Damm right.

        The rule of an effective monopoly is of course "Monopoly, what monopoly? All users have a choice."

    5. Anonymous Coward
      Anonymous Coward

      Re: Surely the issue

      Can you blame them? I doubt these other companies can justify providing an armed escort for their engineers. Besides, hardly anyone in Birmingham can afford fibre.

  3. Anonymous Coward
    Anonymous Coward

    this isn't going anywhere, bt have got their man into no. 10, next to Google.

    call me dave will be an even richer man when he leaves govt.

  4. Ommerson

    As has been pointed out elsewhere, the roll-out is complex. Not something a mom-and-pop local company is going to able to achieve, and seems to have been the expectation from some quarters.

    I also wonder whether any of the other (in most cases, non-existent) competitors were obliged to offer the the fibre wholesale to ISPs or would they have simply got a monopoly for service provision over the fibre? If they were, this might explain the business being attractive.

    As it stands, BT at least knows what it's doing, is doing it fairly quickly and provides a wholesale product at a regulated price once done.

    1. Roland6 Silver badge


      Yes a rural roll-out is complex, but not beyond the capabilities of a local company with access to suitably experienced/knowledgeable people and the ability to invest a few hundred thousand.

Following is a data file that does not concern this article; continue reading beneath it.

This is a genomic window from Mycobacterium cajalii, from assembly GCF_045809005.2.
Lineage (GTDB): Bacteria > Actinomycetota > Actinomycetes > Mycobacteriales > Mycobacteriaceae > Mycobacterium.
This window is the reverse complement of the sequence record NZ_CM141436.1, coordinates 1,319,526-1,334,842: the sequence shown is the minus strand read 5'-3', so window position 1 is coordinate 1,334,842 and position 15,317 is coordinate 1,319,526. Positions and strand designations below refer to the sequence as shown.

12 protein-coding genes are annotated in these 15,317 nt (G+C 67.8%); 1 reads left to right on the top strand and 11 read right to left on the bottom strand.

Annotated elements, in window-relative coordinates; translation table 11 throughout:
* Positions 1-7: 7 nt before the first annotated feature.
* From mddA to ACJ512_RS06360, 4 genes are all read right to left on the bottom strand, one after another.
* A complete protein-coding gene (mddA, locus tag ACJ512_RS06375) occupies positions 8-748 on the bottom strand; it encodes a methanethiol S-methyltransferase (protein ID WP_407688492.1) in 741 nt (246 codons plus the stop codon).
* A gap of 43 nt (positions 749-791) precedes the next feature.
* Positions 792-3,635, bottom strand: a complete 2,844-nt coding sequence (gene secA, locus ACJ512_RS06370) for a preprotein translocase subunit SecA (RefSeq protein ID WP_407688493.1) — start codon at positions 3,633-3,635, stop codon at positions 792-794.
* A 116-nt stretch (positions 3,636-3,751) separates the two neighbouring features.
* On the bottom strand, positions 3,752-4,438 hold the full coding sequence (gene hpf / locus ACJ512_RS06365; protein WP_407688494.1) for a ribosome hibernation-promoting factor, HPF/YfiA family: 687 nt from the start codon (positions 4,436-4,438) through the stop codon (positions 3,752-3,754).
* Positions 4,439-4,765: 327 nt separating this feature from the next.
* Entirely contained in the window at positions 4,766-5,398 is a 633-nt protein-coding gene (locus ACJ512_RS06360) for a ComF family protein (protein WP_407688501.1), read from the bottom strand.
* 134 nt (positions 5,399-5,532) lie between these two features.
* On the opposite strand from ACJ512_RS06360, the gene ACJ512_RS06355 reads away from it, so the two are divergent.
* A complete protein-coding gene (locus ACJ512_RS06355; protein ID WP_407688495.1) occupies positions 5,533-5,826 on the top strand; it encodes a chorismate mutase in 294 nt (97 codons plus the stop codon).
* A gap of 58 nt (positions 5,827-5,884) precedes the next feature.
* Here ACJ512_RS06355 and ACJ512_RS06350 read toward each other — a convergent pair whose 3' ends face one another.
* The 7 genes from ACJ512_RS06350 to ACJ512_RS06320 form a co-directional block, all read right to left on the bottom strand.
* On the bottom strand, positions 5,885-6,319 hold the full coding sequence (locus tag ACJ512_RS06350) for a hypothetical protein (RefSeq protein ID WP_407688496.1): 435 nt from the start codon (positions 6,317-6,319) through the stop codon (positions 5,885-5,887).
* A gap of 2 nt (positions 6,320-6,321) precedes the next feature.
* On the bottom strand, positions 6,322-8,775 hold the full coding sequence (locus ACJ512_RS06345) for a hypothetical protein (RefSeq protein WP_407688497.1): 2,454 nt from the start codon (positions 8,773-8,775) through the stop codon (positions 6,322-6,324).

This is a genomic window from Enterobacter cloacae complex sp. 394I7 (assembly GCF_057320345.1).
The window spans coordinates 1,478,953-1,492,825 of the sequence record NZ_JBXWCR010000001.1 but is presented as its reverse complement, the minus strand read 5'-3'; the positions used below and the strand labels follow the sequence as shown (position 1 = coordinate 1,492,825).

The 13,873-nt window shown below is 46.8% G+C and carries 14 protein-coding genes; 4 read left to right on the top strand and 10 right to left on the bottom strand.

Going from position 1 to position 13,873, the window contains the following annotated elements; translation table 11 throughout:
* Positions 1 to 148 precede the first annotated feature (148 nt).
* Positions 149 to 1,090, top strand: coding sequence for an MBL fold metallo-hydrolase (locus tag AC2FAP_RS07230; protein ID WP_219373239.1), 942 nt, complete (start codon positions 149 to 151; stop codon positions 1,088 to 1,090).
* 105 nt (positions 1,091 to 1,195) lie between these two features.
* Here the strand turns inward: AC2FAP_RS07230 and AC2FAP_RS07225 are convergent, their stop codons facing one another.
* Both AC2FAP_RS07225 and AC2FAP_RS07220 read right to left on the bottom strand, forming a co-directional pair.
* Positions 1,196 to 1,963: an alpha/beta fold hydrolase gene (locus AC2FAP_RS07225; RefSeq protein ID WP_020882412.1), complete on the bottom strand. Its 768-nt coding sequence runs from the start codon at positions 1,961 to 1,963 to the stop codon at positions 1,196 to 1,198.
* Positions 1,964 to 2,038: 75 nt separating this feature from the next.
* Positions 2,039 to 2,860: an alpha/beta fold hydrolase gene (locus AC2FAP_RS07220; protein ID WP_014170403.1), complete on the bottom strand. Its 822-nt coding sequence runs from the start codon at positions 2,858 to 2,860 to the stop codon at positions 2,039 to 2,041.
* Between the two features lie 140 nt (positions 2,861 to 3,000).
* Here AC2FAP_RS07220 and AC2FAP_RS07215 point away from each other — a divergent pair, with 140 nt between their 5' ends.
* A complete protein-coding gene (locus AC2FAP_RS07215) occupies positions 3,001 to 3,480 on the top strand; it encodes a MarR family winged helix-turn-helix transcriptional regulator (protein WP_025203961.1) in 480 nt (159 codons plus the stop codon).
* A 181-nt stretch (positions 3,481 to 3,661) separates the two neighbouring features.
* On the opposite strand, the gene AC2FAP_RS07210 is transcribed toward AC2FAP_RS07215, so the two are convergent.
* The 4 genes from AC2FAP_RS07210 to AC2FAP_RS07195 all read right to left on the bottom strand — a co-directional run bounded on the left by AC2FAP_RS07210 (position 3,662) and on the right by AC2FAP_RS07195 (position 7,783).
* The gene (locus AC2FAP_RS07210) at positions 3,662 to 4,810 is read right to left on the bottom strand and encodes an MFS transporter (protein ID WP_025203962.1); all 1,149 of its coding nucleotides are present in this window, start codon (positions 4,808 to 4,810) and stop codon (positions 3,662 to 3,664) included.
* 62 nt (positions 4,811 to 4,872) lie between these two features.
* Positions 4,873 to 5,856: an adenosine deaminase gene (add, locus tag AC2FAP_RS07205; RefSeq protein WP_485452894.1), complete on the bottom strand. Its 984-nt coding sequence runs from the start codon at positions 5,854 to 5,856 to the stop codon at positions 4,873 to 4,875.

I think having the major ISP's obliged to use local fibre providers would of been very interesting (would of required OFCOM involvement), as then it would of been in the interests of a community to build their own 'fibre' infrastructure and connect it into the UK backbone via a recognised PoP (eg. BT exchange).

      But one of the things that killed many projects was the announcement of the government backed scheme (remember it was originally quite grand and then got reduced in scope), that then largely disappeared into a black hole and created a procurement framework that favoured the major ISP's and BT specifically.

      Yes the procurement has resulted in all this new infrastructure becoming part of BT and the benefits this potentially brings. However, the downside is that the extension and upgrade of this publicly/community funded infrastructure is now wholly in the hands of BT. So yes your cabinet may now have fibre, but as a community you can't pull fibre to every house using the existing ducts, without BT's permission. If your community happens to be in the last 5% - which you will only find out after BT has done the area around you, then you are left with an expensive project to get connectivity, if the project had been community driven then these communities would of been included in the roll-out at a much lower cost.